As for metagaming, you can limit the forms it can take. In my own culture, deals between players are strictly forbidden (indeed are regarded as a form of cheating) unless the rules explicitly state otherwise as in Diplomacy. You mayn't like that or may not be used to it but the point isthat you and the people you game with can findsomething thatworks for you.

This game is like 20 year single malt whiskey; it really is good but you may take a bit to realize why.
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Richard Young
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Yes, in a way this game is out to tell a story and is specifically designed to have the story arc followed. It's quite clever really. Lew had to abstract a lot of forces at work in the history of Britain but he should be the one here explaining how it all fits together. Within the general arc of the story there are a lot of opportunities for experimentation and innovation. The bottom line for me is that the game is just fun to play and seeing if you can squeeze a few more VPs from a faction than you did last time is something I look forward to. I admit the game is on the longer side but look at the epic you are reliving!

There are gamers who criticize War of the Ring for the same reason - the game design forces you to generally follow the story arc of the Tolkien trilogy. Rather than a weakness, I see it as a great strength and both games strike me as outstanding achievements in game design. There, as here, you try your best to manage the resources you are given to do what you know you have to do. Delicious!
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Alex

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Trump wrote:
jellospike wrote:
One suggestion (probably not for you, since you probably won't play this again, but for other new players) is to play with hidden points. Not to hide the points you receive, but simply not to display or announce your total. It's actually very fun, encourages players to strive for their points instead of kingmaking and make the game more relaxed and friendly.


I don't know. I've found that players still go after the leader, but instead of hitting the real leader, with hidden points they hit the perceived leader. I also don't see kingmaking as being much of a problem with this game since it IS a longer game and there's a lot of direct player interaction. By the time the game is ending and I'm trying to decide which of two players to attack, I know which of them has been kicking me in the teeth the whole game. Smashing that player isn't kingmaking, it's payback.


I agree that there is not much of a kingmaker problem in Brit (not many problems at all in Brit, in fact, I think )

Playing with open points encourages strategy and competition. Which is probably fine with most people playing this game. However my game group is very casual, mostly likes euros and coop games, so playing with hidden points offer a better gaming atmosphere for us. The few games we played with open points were not very much to our liking. We played more than 25 games of Brit the way we do and I can tell you that it works very well.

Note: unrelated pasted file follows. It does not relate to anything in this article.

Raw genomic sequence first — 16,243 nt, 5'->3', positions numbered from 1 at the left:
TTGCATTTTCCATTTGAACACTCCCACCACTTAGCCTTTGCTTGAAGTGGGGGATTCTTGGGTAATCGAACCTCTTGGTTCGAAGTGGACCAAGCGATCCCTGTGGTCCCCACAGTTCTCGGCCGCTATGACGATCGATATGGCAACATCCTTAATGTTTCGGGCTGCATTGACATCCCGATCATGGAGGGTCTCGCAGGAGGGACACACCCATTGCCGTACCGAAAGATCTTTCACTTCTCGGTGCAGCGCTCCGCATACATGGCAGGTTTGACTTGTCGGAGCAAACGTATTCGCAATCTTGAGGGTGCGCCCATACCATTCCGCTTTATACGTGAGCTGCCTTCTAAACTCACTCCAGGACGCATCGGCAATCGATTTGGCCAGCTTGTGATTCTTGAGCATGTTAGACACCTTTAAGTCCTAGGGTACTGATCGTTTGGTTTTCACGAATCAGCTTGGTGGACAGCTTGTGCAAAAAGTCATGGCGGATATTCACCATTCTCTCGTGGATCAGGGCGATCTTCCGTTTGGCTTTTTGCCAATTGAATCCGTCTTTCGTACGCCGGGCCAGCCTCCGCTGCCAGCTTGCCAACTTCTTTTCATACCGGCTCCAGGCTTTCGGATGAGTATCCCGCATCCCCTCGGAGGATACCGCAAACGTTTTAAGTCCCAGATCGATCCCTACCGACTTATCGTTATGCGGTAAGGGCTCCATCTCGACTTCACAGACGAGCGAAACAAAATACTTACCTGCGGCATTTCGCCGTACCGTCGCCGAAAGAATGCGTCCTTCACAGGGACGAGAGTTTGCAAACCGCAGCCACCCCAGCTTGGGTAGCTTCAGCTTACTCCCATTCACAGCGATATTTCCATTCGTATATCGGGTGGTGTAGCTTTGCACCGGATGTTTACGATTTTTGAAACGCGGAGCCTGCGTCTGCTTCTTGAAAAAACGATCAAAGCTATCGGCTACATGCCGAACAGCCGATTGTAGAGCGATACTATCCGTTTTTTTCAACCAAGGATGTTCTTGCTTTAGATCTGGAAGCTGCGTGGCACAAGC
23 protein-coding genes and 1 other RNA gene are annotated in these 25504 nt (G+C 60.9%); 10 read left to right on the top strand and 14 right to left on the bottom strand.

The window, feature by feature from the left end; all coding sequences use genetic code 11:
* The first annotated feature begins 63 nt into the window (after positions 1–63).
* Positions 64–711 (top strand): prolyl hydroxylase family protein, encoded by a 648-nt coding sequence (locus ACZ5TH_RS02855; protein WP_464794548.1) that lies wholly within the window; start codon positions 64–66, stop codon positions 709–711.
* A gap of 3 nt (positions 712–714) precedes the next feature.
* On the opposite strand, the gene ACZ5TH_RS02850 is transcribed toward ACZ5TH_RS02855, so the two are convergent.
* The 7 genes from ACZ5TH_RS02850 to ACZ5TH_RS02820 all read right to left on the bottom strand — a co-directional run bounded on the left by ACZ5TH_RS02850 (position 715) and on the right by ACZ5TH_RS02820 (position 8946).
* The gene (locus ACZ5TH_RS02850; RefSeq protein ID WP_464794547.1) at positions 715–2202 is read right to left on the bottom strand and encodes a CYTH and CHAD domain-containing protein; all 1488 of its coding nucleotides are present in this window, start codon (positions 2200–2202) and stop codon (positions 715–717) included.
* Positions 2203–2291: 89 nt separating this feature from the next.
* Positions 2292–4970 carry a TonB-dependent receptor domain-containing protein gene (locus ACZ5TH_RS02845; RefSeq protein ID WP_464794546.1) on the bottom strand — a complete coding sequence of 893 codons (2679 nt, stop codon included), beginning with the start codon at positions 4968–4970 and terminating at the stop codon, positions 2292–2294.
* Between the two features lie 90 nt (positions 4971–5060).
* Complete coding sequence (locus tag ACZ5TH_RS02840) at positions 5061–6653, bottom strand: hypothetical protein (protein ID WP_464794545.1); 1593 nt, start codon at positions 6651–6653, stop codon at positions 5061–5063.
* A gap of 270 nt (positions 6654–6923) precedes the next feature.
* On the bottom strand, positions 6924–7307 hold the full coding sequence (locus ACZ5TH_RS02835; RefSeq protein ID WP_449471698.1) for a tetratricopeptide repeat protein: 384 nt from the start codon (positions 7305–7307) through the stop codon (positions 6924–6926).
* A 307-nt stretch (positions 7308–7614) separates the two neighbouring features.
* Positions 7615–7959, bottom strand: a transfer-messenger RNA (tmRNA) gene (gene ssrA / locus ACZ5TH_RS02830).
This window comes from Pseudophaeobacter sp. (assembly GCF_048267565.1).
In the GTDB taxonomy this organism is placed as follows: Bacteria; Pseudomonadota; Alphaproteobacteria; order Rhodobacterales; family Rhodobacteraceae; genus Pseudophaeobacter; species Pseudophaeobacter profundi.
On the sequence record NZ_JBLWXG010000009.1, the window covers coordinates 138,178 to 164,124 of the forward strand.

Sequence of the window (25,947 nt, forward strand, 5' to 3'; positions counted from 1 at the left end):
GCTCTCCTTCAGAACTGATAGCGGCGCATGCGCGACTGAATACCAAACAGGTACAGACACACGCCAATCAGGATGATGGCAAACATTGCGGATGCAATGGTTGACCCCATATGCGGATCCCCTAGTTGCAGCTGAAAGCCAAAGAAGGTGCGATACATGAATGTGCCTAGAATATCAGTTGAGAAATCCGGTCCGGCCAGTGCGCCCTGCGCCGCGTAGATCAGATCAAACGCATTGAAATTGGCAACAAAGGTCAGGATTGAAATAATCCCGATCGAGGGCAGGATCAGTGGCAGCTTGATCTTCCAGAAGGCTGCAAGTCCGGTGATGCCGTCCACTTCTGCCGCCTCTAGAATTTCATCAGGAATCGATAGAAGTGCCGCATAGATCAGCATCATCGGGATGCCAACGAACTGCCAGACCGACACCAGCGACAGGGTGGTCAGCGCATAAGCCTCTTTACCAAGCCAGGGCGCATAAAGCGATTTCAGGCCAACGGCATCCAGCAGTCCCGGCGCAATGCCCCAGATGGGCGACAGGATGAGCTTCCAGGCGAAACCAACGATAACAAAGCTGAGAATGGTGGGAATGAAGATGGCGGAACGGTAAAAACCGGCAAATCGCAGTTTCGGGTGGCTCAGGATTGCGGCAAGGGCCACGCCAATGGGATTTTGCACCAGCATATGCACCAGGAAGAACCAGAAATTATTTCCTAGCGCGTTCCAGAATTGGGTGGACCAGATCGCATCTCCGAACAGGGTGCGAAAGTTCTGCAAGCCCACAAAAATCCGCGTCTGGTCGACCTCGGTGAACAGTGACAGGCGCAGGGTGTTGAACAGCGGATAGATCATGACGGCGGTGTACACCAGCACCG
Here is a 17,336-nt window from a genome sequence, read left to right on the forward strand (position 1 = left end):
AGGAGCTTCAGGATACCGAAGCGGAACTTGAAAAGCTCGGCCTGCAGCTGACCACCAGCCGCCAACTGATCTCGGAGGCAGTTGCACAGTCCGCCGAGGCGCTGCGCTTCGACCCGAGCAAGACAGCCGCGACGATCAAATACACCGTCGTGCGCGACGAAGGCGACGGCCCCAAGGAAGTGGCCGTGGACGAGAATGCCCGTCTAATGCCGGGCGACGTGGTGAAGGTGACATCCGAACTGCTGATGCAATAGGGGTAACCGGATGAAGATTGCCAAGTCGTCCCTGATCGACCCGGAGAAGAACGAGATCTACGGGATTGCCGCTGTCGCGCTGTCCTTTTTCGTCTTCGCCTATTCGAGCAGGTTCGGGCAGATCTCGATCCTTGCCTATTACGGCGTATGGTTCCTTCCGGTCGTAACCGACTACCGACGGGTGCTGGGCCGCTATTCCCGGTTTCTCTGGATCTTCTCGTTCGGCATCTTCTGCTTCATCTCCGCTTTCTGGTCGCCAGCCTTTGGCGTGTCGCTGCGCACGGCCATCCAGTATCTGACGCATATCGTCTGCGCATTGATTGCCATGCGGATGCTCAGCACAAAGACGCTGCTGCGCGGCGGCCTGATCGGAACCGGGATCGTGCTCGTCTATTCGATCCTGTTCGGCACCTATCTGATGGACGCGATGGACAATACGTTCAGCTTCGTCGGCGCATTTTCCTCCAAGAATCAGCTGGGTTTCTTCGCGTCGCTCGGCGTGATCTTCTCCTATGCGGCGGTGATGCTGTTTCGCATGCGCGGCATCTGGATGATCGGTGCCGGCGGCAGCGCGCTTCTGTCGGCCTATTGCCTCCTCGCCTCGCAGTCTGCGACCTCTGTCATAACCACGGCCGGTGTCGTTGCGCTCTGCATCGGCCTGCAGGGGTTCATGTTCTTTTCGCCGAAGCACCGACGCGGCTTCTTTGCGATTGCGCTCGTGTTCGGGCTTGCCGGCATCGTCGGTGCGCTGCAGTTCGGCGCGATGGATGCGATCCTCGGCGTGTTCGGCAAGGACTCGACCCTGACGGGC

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Ken
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I'd encourage anyone to use open point totals. Otherwise, the game becomes a great deal of guesswork as to who's actually in the lead, and that (in my mind) detracts from the strategy. With open points, you're required to decide who's ahead on points (not always obvious) and then who's in the best position to score well based on the map (also not always obvious). With open points, there's less mystery as to who's winning, yes. But this encourages tighter, more competitive games in my experience.

That said, if it don't work for you and your group, play with hidden points.
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Richard Young
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Yes, this debate occurs regularly. For me it is essentially, "name your poison." Open VPs encourages ganging up on the "tall poppy" (whack the leader); however, hidden VPs can result in arbitrariness and inadvertent "king making." It comes down to personal preference in the end.
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Michael Denman
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Bubslug wrote:
Yes, this debate occurs regularly. For me it is essentially, "name your poison." Open VPs encourages ganging up on the "tall poppy" (whack the leader); however, hidden VPs can result in arbitrariness and inadvertent "king making." It comes down to personal preference in the end.


Personal preference does figure into it, but I think some games really need to be one way or the other to work correctly. To my mind, Britannia needs the open points. With the asymmetrical scoring, it's really a lot to ask of someone to determine who the leader might be if the points are hidden. When I play short games, I don't really care about this sort of thing, but if I sit down to a longer game, I'd like to have a better idea of what's going on.